Without causing too much of a stink, opinions are needed on how to manage Lake Country’s sewer system, before it overflows.
The liquid waste management plan is being amended due to issues facing the community – most importantly that the current system is nearing maximum capacity.
“Our soils are at their capacity to accept and return our cleaned water and with new customers tying into the centralized system every year, flows are increasing,” the district said in a report.
The district wants to hear from the 3,500 Lake Country homes connected to the system, as well as those in Kelowna and Vernon, through an online survey, available until June 8. There is also a chance to win one of four $100 gift certificates to Lake Country Home Hardware, to be drawn on June 9.
There are three potential options that could provide a long-term solution for dealing with liquid waste in the community.
One approach involves a new pipe that sends cleaned water safely back to the environment via Okanagan Lake. This option would cost around $58 million.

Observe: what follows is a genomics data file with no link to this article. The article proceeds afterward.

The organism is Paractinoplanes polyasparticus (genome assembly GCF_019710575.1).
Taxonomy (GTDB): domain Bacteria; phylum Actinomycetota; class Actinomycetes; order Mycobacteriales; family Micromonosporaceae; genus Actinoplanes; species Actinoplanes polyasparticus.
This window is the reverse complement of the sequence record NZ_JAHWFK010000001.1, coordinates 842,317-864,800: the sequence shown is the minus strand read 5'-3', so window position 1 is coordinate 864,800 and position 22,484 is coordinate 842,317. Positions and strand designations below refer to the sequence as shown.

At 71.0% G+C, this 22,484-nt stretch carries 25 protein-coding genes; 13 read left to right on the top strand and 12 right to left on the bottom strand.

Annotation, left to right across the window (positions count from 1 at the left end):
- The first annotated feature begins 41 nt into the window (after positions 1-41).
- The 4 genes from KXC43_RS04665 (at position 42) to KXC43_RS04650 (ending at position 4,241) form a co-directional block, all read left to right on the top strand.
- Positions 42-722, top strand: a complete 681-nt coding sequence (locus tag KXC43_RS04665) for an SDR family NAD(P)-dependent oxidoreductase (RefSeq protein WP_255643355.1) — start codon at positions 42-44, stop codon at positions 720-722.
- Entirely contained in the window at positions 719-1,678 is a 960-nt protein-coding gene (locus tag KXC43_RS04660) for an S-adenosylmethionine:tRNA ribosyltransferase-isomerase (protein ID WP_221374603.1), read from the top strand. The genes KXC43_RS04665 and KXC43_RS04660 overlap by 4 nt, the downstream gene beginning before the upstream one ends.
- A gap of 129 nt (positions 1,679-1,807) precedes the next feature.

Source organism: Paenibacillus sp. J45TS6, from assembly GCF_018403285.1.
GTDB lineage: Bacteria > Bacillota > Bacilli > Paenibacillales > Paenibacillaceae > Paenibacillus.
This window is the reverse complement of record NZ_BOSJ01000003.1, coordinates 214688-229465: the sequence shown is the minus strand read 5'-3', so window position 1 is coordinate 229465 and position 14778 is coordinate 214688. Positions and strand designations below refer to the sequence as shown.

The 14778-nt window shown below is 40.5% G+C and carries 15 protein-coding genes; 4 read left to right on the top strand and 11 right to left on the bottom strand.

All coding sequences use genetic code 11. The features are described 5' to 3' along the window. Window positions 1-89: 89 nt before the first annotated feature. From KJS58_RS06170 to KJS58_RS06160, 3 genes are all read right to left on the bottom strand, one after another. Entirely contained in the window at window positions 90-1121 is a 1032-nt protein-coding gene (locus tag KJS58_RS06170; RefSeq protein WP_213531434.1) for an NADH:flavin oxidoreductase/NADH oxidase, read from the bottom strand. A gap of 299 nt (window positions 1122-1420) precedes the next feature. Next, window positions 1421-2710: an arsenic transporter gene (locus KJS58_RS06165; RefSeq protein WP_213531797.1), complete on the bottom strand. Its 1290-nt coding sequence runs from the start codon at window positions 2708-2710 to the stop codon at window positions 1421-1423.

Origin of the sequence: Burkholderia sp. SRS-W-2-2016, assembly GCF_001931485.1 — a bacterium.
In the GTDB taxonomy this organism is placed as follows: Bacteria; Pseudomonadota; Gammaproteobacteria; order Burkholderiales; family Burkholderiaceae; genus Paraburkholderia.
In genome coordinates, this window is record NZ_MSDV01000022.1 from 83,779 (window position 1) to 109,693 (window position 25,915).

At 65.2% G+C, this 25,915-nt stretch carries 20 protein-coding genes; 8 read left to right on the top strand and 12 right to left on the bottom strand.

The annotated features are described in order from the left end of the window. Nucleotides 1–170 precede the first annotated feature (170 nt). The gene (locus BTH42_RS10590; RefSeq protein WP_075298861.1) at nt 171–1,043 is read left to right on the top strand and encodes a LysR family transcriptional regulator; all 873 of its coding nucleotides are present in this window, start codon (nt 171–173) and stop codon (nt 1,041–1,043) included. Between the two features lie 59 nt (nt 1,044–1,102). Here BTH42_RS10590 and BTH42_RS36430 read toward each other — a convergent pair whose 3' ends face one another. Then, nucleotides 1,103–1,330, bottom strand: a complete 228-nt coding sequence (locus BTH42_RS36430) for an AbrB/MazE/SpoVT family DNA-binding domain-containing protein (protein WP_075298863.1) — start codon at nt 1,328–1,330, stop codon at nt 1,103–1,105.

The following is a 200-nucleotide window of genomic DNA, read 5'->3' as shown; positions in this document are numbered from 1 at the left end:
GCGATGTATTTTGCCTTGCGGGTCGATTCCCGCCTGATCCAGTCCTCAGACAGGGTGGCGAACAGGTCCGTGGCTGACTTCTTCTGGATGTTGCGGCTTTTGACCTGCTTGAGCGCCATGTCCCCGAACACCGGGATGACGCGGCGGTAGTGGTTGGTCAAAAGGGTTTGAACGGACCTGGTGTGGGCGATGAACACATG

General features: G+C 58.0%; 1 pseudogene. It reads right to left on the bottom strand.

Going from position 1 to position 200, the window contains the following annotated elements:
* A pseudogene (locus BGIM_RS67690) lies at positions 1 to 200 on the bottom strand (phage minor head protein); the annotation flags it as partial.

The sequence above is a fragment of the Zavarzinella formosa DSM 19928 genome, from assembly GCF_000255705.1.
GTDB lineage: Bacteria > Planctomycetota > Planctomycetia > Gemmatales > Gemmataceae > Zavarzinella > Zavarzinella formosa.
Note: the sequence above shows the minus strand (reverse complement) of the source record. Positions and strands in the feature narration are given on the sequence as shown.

“Interim results from this (environmental impact) study suggest that there are suitable locations along Okanagan Lake where the water can be returned without compromising lake values,” the district reports reads.
A second option is a hybrid safe return, costing $71.8 million.
“Option 2 would prioritize in-ground return for as much flow as possible, find new customers for water reuse and only send what remains to Okanagan Lake.”
The third option is creating a partnership with another public utility, but costs are unknown.
“This option involves the district partnering with a public utility (e.g., Regional District of Central Okanagan, Vernon, Kelowna etc.) to run liquid waste services in Lake Country.”
To take the survey, and learn more, visit letstalk.lakecountry.bc.ca,